Urgent Cold Warning!

Temperatures Saturday night, Sunday night and evening Monday and Tuesday nights are forecast to be below freezing across big swaths of Texas. In some cases, way below freezing. Low 20’s in counties just north and west of DFW. Single digits in the Panhandle. Did we turn the page back to January?

Peach crops can be ruined by late freezes. Keep reading. (Photo borrowed from Texas AgriLife Extension, by Kathleen Phillips)

You need to take action to protect your vulnerable plants. Let’s make a list.

Potted plants need to be set into protected locations. Tender tropicals need to come back indoors. Cool-season annuals in pots need to go into an unheated garage. Nursery plants that you’ve bought but not yet planted probably need to go into that same unheated garage, especially if you’re expecting to see temperatures well below freezing. It really depends on the plant types.

Flowering bulbs such as tulips and daffodils can either be cut to be enjoyed indoors, or you can try covering them with frost cloth. I’m writing this for the entire state, mind you. If it’s barely going to freeze where you are, they’ll be fine outdoors, especially if covered. But if you’re in the far reaches of the Panhandle, and if they’re blooming already (probably aren’t, but just in case), cutting may be the better option. If you do try to cover them, erect some kind of stakes to keep the frost cloth from pressing down on the flowers and stems.

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Cool-season annuals such as pansies and pinks can handle a good bit of cold, so unless it’s going to drop below 25, you can leave them uncovered. However, for critical commercial plantings and in areas where it’s going to get even colder, also for beds that have other, less-hardy types, covering is a good plan. Use lightweight frost cloth. Cover the beds border-to-border, securing the cloth to the ground with bricks or other weights. Frost cloth gains you 6 or 8 degrees of protection.

Flowering shrubs and smaller flowering vines can also be covered with frost cloth secured in place over the plants.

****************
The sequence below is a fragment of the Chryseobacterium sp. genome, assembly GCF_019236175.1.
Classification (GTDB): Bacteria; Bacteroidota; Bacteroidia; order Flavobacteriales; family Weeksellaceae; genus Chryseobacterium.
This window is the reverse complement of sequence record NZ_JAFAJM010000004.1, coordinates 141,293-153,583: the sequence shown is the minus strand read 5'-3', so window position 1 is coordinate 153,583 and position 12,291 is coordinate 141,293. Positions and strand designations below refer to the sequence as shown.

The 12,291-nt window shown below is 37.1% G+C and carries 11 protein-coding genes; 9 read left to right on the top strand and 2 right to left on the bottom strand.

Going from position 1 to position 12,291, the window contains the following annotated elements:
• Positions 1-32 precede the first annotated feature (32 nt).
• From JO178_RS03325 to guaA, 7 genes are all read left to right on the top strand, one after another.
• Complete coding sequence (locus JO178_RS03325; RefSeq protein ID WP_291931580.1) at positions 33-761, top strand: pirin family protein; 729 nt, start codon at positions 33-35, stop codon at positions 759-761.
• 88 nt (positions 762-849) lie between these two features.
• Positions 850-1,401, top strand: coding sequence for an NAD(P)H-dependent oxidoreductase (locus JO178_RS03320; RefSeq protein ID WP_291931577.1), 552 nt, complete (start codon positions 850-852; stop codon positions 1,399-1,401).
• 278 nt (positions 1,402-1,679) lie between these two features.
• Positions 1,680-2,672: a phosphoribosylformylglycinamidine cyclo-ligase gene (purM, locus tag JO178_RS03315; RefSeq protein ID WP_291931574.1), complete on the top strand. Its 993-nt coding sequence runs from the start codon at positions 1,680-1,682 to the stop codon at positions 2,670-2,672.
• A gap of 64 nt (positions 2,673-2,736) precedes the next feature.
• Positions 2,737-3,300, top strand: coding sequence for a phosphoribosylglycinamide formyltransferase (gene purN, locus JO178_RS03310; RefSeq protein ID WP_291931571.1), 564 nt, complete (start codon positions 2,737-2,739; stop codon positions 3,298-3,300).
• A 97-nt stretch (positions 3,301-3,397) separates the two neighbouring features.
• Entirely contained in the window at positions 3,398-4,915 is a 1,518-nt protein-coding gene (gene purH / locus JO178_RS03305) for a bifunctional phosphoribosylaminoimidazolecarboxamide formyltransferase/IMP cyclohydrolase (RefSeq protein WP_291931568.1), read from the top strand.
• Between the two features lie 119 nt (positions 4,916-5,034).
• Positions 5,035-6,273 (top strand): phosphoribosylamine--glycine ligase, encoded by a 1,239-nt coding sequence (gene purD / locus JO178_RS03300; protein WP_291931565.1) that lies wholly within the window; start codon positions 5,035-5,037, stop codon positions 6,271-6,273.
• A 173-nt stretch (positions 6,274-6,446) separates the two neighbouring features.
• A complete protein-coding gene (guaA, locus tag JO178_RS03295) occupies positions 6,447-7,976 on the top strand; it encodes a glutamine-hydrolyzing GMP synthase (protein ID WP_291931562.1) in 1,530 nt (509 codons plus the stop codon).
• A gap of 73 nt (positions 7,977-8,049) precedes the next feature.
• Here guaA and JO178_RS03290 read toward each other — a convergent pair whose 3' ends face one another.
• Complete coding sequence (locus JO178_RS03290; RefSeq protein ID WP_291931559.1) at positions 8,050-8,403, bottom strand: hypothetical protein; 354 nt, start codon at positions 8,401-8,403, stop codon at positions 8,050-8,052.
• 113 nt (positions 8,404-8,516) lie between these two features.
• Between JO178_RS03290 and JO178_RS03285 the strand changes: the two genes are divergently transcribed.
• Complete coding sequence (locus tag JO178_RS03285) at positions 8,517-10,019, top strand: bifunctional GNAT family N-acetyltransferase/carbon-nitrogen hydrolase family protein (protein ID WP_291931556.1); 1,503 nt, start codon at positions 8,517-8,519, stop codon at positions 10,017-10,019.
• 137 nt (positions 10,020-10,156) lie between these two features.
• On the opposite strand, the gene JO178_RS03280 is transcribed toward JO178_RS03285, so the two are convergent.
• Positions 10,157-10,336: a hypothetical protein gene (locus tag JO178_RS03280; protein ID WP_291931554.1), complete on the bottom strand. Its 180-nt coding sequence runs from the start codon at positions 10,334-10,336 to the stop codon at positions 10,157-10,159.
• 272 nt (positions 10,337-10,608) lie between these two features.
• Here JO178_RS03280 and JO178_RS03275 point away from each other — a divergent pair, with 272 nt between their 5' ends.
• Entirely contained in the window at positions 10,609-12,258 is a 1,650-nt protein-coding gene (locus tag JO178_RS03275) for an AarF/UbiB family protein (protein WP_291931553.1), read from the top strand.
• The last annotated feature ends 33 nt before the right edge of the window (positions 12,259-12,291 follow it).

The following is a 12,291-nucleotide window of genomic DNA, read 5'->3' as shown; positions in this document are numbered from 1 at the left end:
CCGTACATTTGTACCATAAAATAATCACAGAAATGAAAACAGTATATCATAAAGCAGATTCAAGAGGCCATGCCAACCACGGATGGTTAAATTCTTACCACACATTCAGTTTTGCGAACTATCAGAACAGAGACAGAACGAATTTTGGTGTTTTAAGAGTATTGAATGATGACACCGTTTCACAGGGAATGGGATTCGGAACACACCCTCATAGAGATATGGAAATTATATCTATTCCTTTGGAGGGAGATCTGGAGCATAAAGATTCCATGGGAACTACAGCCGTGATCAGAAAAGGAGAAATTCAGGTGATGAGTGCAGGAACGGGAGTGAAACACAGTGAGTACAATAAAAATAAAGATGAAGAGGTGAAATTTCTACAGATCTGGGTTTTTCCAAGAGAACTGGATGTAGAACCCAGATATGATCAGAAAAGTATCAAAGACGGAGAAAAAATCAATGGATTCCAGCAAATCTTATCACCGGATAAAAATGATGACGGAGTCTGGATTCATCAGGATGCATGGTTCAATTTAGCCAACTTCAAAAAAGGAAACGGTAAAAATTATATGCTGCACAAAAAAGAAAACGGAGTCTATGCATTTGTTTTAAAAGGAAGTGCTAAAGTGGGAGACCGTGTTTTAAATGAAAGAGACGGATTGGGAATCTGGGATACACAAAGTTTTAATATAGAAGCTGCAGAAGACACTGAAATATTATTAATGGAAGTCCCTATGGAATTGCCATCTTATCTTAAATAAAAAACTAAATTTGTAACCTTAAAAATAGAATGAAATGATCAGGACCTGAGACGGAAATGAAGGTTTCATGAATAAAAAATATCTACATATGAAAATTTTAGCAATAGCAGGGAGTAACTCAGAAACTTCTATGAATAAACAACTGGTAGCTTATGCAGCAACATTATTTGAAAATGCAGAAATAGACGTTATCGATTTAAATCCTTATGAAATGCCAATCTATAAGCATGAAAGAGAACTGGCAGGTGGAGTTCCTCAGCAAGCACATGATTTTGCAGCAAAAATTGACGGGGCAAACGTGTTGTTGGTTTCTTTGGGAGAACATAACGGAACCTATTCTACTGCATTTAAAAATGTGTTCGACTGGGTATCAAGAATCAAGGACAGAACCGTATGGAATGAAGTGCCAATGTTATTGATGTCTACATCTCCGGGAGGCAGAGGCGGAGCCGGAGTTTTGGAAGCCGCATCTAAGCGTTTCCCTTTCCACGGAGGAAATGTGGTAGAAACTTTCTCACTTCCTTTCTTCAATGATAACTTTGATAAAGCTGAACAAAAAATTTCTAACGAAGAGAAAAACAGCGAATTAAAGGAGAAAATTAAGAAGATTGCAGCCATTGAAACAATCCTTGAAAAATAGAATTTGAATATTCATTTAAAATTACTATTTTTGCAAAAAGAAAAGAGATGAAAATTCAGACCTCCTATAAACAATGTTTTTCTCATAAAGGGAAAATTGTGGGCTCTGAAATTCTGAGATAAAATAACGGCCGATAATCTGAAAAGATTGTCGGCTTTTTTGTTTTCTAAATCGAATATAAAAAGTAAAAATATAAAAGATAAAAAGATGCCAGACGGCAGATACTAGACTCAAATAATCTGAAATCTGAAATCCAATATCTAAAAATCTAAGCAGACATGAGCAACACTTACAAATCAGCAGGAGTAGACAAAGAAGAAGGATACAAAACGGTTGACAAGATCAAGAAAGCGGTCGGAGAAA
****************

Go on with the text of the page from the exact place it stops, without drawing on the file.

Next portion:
Larger trees, including peaches and other flowering fruit trees are far more challenging. Home gardeners hear about orchard managers using mist sprinklers to protect against freezing temperatures, but they have specialized equipment. The old warning “Do not try this at home” really applies here, because with home landscape sprinklers, we end up putting too much water onto the branches and the weight of the ice causes our trees to break. It’s better to accept our loss of one year’s fruit crop than to ruin our trees forever.

I searched online to find what university horticulturists offered as guidelines for protecting fruit trees from late freezes. This, written by Charlotte Glen of North Carolina State Extension, seemed to sum it up best:

Fruit Trees
For most fruit trees, open blossoms and the phase just after petal shed are the most sensitive to frost or freeze damage. During this time, temperatures of 28 degrees are expected to kill 10 percent of blossoms.

Losing 10 percent of their potential fruit load could actually be helpful to many fruit trees, which tend to set many more fruits than they can support.

The danger comes when temperatures fall any lower – a dip down to 25 degrees could kill up to 90 percent of blossoms and severely limit this year’s crop.

From a practical standpoint, there is little that can be done to protect fruit tree blossoms. Small trees could be covered with row cover or plastic but covers will need to completely envelop plants and extend fully down to the ground to provide protection.

Posted by Neil Sperry
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